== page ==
18 November 2009

Lost Income

What happens to a country's income after a financial crisis? Obviously, if there is a recession then income falls and then, if there is a recovery, it goes back up. Does it ever catch up?

The IMF answered this question in a study it published last month in its World Economic Outlook. The figure shows GDP rising at a steady rate before the crisis, falling in the recession and then rising again at the same steady rate. It doesn't show GDP returning to the old track but rising at a lower level parallel to it. That matters because we previously thought that the economy would get back on track.
This month the Bank of England included a new chart in its Inflation Report. Spot the similarity?
My first thought on this chart is how smooth the upward curve of GDP was leading up to the crisis. We talk about the trend rate of growth but here we see a chart of how consistent the trend is.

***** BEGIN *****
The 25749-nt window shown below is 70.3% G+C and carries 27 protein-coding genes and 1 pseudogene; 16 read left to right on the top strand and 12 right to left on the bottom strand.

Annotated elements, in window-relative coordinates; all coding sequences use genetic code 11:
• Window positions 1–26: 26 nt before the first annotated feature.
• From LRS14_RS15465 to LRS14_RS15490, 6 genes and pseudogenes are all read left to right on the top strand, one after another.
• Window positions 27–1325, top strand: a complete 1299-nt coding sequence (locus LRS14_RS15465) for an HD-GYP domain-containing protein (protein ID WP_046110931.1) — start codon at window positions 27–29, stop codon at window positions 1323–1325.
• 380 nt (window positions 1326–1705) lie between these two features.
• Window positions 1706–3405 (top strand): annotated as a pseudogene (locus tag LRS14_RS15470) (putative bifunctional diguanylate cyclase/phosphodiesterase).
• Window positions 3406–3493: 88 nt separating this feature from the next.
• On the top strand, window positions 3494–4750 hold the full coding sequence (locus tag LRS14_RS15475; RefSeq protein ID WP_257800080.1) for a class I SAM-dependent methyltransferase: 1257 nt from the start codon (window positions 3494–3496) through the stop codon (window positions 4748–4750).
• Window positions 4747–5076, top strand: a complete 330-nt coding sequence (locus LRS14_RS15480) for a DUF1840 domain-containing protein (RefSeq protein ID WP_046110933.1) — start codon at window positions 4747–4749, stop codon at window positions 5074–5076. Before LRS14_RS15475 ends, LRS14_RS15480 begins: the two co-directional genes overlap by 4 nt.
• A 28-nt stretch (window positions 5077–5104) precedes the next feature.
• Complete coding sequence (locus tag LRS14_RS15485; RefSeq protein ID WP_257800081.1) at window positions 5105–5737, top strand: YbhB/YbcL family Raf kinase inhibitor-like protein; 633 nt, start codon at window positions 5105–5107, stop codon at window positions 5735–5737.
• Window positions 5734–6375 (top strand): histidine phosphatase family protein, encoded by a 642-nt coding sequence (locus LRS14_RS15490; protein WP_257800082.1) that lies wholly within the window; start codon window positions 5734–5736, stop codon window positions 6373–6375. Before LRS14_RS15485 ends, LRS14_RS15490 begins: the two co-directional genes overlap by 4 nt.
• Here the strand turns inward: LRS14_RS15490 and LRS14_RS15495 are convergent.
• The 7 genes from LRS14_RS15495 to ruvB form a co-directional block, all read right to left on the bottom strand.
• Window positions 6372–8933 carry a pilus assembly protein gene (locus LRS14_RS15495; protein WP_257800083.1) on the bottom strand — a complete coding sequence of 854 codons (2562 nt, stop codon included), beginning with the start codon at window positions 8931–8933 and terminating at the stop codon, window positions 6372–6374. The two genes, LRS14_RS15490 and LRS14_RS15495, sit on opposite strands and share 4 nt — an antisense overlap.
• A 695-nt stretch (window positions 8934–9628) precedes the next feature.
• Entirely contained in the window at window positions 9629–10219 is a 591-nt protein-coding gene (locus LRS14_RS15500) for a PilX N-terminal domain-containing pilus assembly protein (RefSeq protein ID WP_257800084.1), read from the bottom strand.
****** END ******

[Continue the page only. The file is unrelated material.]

My second thought is: do we never get back to the old trend line? The IMF study only looks at the medium term (7 years), perhaps growth is higher after 7 years?

If not my next question is what happens to unemployment? The trend line is often taken to represent the economy's full potential. If GDP is below the trend then resources are idle and more people are without work. Growth at the trend rate should be enough to keep pace with an expanding labour force but not enough to absorb the pool of unemployed labour.

IMF graphic thanks to Samual Britten and the FT, BoE graphic thanks to Stephanie Flanders and the BBC.

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